Staying Strong While Social Distancing

Staying Strong While Social Distancing

Simple steps can help you regain a feeling of control

The COVID-19 pandemic has brought all kinds of uncertainty— to our finances, our health and our ability to make plans. “People have lost an important aspect of control over their activities,” says Frank Ghinassi, PhD, ABBP, Senior Vice President, Behavioral Health and Addiction, RWJBarnabas Health, and President and CEO of Rutgers University Behavioral Health Care. “As a result, we’re seeing a lot of people feeling stressed—and even a little more than that, feeling distressed."

“We all had a rhythm and routine for our days,” he continues, “from what time we took a shower to how we dressed for work to the kinds of things we did for fun. Now all of those old rhythms are challenged, and that makes people feel confused and off - balance.”

While that’s a perfectly normal reaction, Dr. Ghinassi says it’s important to take the next step. “Ask yourself, ‘What can I do in this new reality to help myself feel better and more in control?’” The answer lies in reintroducing predictability, to the degree possible in this unpredictable time.

Create a new routine.

“Establish a new set of patterns,” advises Dr. Ghinassi. “Go to bed and get up in a regular way. Eat at set intervals, not all day long just because you’re not far from the refrigerator. Work out or take a walk regularly. These new routines will become familiar and comforting.”

Make plans to socialize with others. “Meaningful connection with family and friends is not going to happen automatically,” says Dr. Ghinassi. “Create ways to communicate with people who are important to you, using FaceTime, letters, phone calls or whatever medium you do best. And keep in mind that Snapchat and Instagram are oneway communication, not true socializing.”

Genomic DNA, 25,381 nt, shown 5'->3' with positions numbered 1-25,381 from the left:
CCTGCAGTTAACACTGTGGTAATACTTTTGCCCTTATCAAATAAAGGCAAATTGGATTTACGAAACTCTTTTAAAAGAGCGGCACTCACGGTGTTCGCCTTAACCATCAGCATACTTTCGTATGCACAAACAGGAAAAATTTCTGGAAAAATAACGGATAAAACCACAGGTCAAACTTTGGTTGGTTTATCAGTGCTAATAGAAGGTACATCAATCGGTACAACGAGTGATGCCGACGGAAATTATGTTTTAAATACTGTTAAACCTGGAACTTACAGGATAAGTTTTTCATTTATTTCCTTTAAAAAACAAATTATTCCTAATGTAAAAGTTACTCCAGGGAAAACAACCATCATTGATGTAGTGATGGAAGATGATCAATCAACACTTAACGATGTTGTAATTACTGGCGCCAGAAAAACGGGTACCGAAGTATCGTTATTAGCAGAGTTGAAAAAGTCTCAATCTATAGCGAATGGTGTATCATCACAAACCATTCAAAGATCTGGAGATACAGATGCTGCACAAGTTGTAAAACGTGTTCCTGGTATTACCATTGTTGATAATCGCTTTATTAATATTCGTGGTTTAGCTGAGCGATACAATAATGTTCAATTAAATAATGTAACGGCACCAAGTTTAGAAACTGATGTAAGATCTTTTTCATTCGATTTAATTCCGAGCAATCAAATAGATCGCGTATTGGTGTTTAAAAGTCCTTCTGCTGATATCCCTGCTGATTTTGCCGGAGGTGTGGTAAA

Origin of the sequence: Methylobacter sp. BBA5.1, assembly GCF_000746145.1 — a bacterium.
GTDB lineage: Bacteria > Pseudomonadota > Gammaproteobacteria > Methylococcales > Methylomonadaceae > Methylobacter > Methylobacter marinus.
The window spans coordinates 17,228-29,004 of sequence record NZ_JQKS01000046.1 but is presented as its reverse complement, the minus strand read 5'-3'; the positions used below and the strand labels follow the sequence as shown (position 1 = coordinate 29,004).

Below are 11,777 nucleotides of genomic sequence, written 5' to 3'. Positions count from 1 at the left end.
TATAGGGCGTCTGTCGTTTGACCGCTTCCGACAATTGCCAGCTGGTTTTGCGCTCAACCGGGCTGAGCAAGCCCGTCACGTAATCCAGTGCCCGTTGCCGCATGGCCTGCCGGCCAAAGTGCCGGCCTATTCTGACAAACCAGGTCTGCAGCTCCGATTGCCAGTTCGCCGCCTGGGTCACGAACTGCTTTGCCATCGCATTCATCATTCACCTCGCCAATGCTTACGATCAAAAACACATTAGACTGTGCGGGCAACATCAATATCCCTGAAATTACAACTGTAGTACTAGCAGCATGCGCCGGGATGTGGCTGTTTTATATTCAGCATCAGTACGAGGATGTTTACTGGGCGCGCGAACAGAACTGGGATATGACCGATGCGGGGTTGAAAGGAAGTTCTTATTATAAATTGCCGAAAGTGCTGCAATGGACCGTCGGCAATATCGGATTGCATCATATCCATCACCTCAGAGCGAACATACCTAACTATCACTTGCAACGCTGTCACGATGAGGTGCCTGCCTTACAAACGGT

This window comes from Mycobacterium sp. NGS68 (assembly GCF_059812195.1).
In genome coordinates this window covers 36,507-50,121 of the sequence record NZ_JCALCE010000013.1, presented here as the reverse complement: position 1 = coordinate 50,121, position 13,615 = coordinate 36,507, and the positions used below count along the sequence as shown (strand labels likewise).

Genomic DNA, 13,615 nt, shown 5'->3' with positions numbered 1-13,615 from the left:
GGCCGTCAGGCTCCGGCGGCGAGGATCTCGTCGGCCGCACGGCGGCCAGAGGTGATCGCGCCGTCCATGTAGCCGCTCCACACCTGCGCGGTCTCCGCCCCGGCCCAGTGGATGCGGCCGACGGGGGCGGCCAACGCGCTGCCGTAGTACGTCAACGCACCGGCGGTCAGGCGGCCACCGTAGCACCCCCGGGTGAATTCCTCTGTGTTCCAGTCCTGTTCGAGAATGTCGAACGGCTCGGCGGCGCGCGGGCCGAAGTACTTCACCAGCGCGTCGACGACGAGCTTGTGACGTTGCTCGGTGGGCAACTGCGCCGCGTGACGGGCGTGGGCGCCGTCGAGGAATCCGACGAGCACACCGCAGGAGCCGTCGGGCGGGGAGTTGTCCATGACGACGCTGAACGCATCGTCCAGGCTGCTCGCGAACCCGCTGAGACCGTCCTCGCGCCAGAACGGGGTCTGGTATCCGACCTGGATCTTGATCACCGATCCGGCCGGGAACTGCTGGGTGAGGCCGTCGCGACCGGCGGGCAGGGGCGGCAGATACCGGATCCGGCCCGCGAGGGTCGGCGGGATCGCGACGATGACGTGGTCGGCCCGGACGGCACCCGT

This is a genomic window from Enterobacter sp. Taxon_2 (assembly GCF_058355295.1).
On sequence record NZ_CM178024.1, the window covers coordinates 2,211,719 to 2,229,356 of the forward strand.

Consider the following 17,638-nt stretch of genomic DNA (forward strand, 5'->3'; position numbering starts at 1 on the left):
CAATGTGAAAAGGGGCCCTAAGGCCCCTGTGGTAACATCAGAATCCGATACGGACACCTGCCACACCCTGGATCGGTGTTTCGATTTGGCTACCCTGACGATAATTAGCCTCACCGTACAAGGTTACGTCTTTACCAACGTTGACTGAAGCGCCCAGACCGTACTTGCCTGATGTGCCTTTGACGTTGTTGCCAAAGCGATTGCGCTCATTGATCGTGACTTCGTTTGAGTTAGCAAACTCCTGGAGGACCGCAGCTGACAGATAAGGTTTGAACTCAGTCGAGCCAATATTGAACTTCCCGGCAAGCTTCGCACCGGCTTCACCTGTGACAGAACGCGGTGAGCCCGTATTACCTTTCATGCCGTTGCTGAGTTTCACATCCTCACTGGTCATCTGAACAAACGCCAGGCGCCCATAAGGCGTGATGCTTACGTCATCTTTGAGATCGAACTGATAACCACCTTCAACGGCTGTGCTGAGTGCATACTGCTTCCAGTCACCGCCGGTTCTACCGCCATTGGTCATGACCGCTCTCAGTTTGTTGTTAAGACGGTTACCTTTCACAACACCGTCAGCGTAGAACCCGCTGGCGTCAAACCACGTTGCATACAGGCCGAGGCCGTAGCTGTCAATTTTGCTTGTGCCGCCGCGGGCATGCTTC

Build a new set of activities that give you pleasure.

“A lot of things we like to do can’t happen now because they involve going to crowded places like movie theaters, restaurants, concerts and stadiums. We need to find activities that will bring us pleasure and are doable within our current limitations,” says Dr. Ghinassi. “That could involve playing or listening to music, streaming films, gardening, painting or any other enjoyable hobby.”

If social distancing has led to behaviors that could be destructive, such as overeating or drinking too much, or if the blues have crossed the line into depression, don’t hesitate to reach out for help. “There are many front doors to behavioral healthcare,” Dr. Ghinassi says.

“You can ask a trusted healthcare provider to recommend a counselor. If your employer has an Employee Assistance Program, take advantage of that. Seek out your local mental health facility or call the New Jersey Hopeline at 855.654.6735. Call the RWJBarnabas Health Access Center, which is available 24/7, at 800.300.0628.”

And take heart.

“We’ll get through this,” says Dr. Ghinassi. “Humans are enormously adaptable. Through millennia of plagues, famines, wars and pestilence, we’ve risen to every challenge. It’s in our DNA. We’re going to learn and restructure, draw strength from each other and find solutions.”